An independent small press poetry review

NHI independent review
edited by Jan Fortune-Wood
Cinnamon Press
Ty Meiron
Glan yr Afon
Blaenau Ffestiniog
LL41 3SU
ISBN 0 9549433 6 8

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This page last updated: 10th December 2007.

THE LIE OF THE LAND is an anthology of poetry from Wales. This collection has been put together not only to showcase some fine writing but also to raise funds for the Meningitis Trust. In the foreword, Peter Finch explains that:

Poetry in Wales today is no longer constrained by an obsessive need to express identity
and this is certainly not a collection aimed simply at promoting Wales. It is a mature collection of poems covering a wide range of themes and styles.

While there are poems that remember the industrial heritage, such as HISTORY by Owen Shears and THE VIVIAN QUARRY, LLANBERIS by Nigel Humphreys, there are many others that readers of any nationality will identify with.

Christine Evans' evocative FIRST SONG tells of an infant beginning to make the sounds that will shape into the language of intelligence as he becomes aware of himself and of the world around him.

	Four months old, Michael
	opens his mouth and looses
	a stream of liquid syllables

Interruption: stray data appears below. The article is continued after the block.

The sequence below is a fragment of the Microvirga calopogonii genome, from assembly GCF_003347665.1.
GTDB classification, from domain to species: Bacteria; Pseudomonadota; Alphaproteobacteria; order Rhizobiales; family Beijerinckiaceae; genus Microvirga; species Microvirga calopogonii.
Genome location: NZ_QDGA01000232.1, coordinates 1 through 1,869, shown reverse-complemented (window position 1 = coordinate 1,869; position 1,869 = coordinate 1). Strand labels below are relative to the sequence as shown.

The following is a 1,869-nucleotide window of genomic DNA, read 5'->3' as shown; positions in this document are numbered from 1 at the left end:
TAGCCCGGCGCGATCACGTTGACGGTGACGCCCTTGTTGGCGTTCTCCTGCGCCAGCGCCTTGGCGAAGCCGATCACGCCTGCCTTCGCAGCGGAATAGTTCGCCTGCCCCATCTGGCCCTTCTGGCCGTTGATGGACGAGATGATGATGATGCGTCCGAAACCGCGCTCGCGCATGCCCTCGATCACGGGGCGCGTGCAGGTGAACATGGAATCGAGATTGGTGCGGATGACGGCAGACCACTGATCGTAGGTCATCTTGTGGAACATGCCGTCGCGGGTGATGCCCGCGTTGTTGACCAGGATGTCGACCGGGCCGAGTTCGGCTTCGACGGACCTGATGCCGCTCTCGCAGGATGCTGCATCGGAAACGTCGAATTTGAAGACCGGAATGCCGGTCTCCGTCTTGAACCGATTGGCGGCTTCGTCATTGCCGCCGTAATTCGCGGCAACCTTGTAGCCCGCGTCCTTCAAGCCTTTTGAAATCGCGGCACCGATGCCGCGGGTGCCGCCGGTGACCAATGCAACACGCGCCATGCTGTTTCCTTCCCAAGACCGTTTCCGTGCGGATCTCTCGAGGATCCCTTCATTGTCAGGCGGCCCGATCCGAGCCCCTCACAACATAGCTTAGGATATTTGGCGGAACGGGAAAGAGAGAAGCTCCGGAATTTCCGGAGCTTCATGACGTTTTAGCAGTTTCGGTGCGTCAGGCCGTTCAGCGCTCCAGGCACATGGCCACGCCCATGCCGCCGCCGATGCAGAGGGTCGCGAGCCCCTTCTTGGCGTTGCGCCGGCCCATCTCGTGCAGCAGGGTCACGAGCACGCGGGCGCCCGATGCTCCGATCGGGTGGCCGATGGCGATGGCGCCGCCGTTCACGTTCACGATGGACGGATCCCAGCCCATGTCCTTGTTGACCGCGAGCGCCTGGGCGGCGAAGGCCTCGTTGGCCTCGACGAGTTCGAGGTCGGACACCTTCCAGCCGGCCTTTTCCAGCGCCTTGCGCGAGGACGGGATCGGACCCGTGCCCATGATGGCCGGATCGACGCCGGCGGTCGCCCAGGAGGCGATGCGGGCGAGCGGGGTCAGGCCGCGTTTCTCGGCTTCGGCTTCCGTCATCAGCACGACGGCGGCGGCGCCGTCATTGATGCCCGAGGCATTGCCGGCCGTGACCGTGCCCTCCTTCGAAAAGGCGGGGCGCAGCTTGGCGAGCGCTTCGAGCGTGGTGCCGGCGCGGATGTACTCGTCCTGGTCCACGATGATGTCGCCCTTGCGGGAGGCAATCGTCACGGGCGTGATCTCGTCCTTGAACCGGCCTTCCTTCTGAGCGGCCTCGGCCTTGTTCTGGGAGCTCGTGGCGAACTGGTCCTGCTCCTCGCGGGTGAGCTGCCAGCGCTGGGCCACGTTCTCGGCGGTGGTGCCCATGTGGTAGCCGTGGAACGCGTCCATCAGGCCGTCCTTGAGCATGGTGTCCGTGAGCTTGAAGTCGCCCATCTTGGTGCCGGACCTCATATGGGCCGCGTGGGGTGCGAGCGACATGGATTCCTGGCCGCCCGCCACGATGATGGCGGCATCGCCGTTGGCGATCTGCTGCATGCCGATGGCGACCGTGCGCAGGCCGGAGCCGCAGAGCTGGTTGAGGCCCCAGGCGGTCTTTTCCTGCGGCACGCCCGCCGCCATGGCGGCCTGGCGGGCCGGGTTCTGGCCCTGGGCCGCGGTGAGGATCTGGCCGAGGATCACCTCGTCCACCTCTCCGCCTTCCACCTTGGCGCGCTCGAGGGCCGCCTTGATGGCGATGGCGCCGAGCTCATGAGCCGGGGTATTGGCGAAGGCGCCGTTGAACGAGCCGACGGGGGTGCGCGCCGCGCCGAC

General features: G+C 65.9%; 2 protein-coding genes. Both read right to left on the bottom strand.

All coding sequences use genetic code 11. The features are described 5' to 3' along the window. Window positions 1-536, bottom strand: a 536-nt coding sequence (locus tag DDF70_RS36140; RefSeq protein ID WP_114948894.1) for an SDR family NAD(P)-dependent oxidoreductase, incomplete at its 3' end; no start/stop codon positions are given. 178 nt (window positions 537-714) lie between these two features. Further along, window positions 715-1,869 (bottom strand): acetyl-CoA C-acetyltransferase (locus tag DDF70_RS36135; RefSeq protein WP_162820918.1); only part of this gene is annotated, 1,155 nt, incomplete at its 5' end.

that speak to us, like the whale-singing,
	or another world, our earliest
	surges and soundings.
TEA-TIME by Don Rodgers could serve as a lesson to us all.
	Of course, I regret it now 
	that I ushered him out
	with a wave of the kettle,

	in mid-sentence. I was dying
	for a cup of tea, and he
	just wanted to chat.
The man being waved away and disregarded simply wants to chat about the old times; his remembrance of better days. It bought to mind many times in my own life when I may have been too busy to give five minutes of my time and this poem raised a hint of guilt in me, and in its narrator:
		But I do
	recall my courteous smile
	didn't fool him;

	the way he left,
	clutching his copy of the map
	of the way things used to be.
In MY FATHER, Dylan Jones paints a vivid picture of a man wasting away.
	Piece by piece the body drops
	Its usefulness.
	He is stunned and surrounded.
This painful imagery is compounded by the narrators mother who seems to go about her daily routine regardless of her husband's condition with only a hint in the last line that maybe, she feels disturbed too:
	In December she starts her spring cleaning
THE LIE OF THE LAND would suit many tastes. An excellent choice for those who wish to read such names as Pascale Petit, Jan Fortune-Wood and Herbert Williams while knowing that they are supporting a very worthy cause.

reviewer: Susan Woollard.